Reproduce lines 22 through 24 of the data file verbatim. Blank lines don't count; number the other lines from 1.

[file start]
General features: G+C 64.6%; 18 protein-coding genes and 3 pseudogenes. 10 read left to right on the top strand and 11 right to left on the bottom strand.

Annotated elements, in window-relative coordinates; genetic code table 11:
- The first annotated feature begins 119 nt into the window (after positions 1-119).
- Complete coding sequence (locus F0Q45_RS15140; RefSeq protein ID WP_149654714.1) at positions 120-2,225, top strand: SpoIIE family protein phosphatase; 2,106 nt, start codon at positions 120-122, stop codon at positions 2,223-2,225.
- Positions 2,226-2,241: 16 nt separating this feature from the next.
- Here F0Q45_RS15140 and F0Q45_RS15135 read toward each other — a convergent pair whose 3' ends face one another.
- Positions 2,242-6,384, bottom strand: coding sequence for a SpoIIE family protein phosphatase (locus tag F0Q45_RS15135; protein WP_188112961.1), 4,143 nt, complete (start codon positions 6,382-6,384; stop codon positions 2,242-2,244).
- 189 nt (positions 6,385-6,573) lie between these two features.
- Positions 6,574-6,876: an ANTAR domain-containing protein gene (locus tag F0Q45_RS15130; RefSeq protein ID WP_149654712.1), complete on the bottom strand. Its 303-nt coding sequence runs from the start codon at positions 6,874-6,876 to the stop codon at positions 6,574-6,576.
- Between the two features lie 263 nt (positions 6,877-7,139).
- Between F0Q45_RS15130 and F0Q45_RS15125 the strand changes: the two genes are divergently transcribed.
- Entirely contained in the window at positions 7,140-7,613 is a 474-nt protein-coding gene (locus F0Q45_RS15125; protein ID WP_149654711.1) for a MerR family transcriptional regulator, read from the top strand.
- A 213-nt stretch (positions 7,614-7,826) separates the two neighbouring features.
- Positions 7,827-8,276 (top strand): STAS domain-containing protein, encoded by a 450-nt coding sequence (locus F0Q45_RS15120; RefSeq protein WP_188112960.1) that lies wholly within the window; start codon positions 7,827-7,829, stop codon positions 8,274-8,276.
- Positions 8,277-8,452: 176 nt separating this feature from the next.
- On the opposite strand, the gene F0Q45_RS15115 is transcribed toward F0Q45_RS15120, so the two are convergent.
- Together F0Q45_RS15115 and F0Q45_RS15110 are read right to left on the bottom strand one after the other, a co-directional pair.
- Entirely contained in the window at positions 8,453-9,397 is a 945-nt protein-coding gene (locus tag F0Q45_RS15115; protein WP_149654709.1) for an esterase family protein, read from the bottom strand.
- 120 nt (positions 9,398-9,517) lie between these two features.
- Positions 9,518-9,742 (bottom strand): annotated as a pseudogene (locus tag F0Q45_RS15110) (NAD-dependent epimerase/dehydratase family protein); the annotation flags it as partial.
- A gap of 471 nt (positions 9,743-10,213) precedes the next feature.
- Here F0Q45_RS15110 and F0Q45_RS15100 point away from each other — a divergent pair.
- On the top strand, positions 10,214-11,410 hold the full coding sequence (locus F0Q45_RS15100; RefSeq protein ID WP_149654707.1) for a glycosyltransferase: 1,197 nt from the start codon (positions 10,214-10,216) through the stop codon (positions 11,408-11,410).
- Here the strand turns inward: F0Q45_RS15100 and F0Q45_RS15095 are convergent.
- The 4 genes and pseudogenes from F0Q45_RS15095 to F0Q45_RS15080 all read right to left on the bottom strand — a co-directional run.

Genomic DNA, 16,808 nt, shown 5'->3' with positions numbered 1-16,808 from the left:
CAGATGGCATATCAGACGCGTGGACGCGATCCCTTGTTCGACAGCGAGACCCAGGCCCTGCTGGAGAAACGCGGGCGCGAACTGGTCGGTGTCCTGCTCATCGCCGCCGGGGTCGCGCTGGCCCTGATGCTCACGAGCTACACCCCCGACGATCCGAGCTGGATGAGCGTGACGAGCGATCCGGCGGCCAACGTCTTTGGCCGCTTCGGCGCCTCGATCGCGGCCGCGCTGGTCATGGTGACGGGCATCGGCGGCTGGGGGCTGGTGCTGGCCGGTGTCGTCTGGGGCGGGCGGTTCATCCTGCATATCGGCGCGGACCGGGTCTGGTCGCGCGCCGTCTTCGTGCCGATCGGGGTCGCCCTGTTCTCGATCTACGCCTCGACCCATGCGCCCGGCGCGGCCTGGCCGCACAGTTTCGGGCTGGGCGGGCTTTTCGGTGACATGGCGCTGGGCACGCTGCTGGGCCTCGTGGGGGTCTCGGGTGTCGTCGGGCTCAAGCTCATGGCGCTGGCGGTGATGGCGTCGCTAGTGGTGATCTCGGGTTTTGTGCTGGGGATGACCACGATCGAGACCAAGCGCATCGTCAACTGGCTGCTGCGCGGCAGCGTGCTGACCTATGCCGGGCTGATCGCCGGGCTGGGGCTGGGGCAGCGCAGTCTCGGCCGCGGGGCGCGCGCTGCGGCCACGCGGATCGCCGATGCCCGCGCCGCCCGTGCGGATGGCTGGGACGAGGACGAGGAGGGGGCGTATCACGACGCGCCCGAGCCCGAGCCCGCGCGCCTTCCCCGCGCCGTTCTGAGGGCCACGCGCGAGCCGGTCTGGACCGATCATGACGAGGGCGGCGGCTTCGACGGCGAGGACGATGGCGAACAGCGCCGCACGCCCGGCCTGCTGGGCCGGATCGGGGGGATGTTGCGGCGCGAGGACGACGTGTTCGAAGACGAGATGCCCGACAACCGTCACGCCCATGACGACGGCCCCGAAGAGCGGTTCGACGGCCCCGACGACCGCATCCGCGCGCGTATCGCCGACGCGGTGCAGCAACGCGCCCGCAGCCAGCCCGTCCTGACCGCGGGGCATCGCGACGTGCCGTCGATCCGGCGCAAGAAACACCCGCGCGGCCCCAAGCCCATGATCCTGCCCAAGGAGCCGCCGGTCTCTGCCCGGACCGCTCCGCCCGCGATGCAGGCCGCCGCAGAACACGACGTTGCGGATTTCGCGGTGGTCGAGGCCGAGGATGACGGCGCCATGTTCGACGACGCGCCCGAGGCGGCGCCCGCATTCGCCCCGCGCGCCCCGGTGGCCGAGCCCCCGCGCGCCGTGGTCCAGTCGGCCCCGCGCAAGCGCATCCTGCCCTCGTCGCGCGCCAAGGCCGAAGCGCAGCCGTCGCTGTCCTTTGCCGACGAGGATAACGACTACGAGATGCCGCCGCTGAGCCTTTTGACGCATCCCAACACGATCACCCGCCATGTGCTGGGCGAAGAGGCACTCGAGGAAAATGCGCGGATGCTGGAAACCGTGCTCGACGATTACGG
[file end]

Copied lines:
- Here F0Q45_RS15110 and F0Q45_RS15100 point away from each other — a divergent pair.
- On the top strand, positions 10,214-11,410 hold the full coding sequence (locus F0Q45_RS15100; RefSeq protein ID WP_149654707.1) for a glycosyltransferase: 1,197 nt from the start codon (positions 10,214-10,216) through the stop codon (positions 11,408-11,410).
- Here the strand turns inward: F0Q45_RS15100 and F0Q45_RS15095 are convergent.